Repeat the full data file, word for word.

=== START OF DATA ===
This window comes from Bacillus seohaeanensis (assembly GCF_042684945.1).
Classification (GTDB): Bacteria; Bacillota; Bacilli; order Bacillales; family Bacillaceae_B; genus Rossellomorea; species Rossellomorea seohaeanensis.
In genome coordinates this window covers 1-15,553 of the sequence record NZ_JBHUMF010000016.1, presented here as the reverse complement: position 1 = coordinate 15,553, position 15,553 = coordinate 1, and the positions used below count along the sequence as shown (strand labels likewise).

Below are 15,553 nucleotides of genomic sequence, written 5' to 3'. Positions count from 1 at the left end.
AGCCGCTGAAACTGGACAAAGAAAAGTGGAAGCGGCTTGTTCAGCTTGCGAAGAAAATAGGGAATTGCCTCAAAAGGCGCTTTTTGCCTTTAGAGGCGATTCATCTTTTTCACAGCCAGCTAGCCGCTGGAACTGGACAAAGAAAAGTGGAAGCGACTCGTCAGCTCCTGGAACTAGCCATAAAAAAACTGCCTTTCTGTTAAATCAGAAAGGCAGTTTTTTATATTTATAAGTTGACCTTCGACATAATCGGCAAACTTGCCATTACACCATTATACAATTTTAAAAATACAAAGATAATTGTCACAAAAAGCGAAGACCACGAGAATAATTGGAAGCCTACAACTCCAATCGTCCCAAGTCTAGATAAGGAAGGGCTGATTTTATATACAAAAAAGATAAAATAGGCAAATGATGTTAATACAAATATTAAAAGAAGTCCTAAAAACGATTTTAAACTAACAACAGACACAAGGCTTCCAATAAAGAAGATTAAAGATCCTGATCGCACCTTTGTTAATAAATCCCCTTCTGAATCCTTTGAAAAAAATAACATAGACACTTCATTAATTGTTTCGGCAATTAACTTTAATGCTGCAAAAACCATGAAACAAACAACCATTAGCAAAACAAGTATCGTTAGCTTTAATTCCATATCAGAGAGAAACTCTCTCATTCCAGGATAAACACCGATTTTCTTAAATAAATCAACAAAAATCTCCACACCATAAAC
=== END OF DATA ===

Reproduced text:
This window comes from Bacillus seohaeanensis (assembly GCF_042684945.1).
Classification (GTDB): Bacteria; Bacillota; Bacilli; order Bacillales; family Bacillaceae_B; genus Rossellomorea; species Rossellomorea seohaeanensis.
In genome coordinates this window covers 1-15,553 of the sequence record NZ_JBHUMF010000016.1, presented here as the reverse complement: position 1 = coordinate 15,553, position 15,553 = coordinate 1, and the positions used below count along the sequence as shown (strand labels likewise).

Below are 15,553 nucleotides of genomic sequence, written 5' to 3'. Positions count from 1 at the left end.
AGCCGCTGAAACTGGACAAAGAAAAGTGGAAGCGGCTTGTTCAGCTTGCGAAGAAAATAGGGAATTGCCTCAAAAGGCGCTTTTTGCCTTTAGAGGCGATTCATCTTTTTCACAGCCAGCTAGCCGCTGGAACTGGACAAAGAAAAGTGGAAGCGACTCGTCAGCTCCTGGAACTAGCCATAAAAAAACTGCCTTTCTGTTAAATCAGAAAGGCAGTTTTTTATATTTATAAGTTGACCTTCGACATAATCGGCAAACTTGCCATTACACCATTATACAATTTTAAAAATACAAAGATAATTGTCACAAAAAGCGAAGACCACGAGAATAATTGGAAGCCTACAACTCCAATCGTCCCAAGTCTAGATAAGGAAGGGCTGATTTTATATACAAAAAAGATAAAATAGGCAAATGATGTTAATACAAATATTAAAAGAAGTCCTAAAAACGATTTTAAACTAACAACAGACACAAGGCTTCCAATAAAGAAGATTAAAGATCCTGATCGCACCTTTGTTAATAAATCCCCTTCTGAATCCTTTGAAAAAAATAACATAGACACTTCATTAATTGTTTCGGCAATTAACTTTAATGCTGCAAAAACCATGAAACAAACAACCATTAGCAAAACAAGTATCGTTAGCTTTAATTCCATATCAGAGAGAAACTCTCTCATTCCAGGATAAACACCGATTTTCTTAAATAAATCAACAAAAATCTCCACACCATAAAC